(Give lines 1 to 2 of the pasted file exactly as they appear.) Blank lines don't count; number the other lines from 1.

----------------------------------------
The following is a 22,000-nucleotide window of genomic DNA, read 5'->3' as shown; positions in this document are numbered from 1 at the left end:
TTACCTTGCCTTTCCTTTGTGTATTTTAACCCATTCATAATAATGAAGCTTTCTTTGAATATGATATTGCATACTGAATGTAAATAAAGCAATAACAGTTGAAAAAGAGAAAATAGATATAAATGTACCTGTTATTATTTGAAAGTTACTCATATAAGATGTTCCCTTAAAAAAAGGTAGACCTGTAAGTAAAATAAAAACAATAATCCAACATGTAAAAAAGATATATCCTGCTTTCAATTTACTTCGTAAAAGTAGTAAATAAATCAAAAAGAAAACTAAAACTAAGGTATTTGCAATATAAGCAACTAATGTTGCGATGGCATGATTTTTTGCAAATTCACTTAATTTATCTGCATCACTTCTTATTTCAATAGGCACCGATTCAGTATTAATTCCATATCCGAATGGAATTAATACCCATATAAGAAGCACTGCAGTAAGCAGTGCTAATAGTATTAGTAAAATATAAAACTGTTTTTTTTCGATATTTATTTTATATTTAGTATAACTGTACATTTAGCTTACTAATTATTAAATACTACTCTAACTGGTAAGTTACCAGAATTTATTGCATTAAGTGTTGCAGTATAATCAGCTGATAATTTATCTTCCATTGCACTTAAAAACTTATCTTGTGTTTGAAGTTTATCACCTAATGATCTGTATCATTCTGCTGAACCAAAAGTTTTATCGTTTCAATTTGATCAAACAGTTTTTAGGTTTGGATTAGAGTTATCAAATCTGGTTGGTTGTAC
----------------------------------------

The following is a 22,000-nucleotide window of genomic DNA, read 5'->3' as shown; positions in this document are numbered from 1 at the left end:
TTACCTTGCCTTTCCTTTGTGTATTTTAACCCATTCATAATAATGAAGCTTTCTTTGAATATGATATTGCATACTGAATGTAAATAAAGCAATAACAGTTGAAAAAGAGAAAATAGATATAAATGTACCTGTTATTATTTGAAAGTTACTCATATAAGATGTTCCCTTAAAAAAAGGTAGACCTGTAAGTAAAATAAAAACAATAATCCAACATGTAAAAAAGATATATCCTGCTTTCAATTTACTTCGTAAAAGTAGTAAATAAATCAAAAAGAAAACTAAAACTAAGGTATTTGCAATATAAGCAACTAATGTTGCGATGGCATGATTTTTTGCAAATTCACTTAATTTATCTGCATCACTTCTTATTTCAATAGGCACCGATTCAGTATTAATTCCATATCCGAATGGAATTAATACCCATATAAGAAGCACTGCAGTAAGCAGTGCTAATAGTATTAGTAAAATATAAAACTGTTTTTTTTCGATATTTATTTTATATTTAGTATAACTGTACATTTAGCTTACTAATTATTAAATACTACTCTAACTGGTAAGTTACCAGAATTTATTGCATTAAGTGTTGCAGTATAATCAGCTGATAATTTATCTTCCATTGCACTTAAAAACTTATCTTGTGTTTGAAGTTTATCACCTAATGATCTGTATCATTCTGCTGAACCAAAAGTTTTATCGTTTCAATTTGATCAAACAGTTTTTAGGTTTGGATTAGAGTTATCAAATCTGGTTGGTTGTAC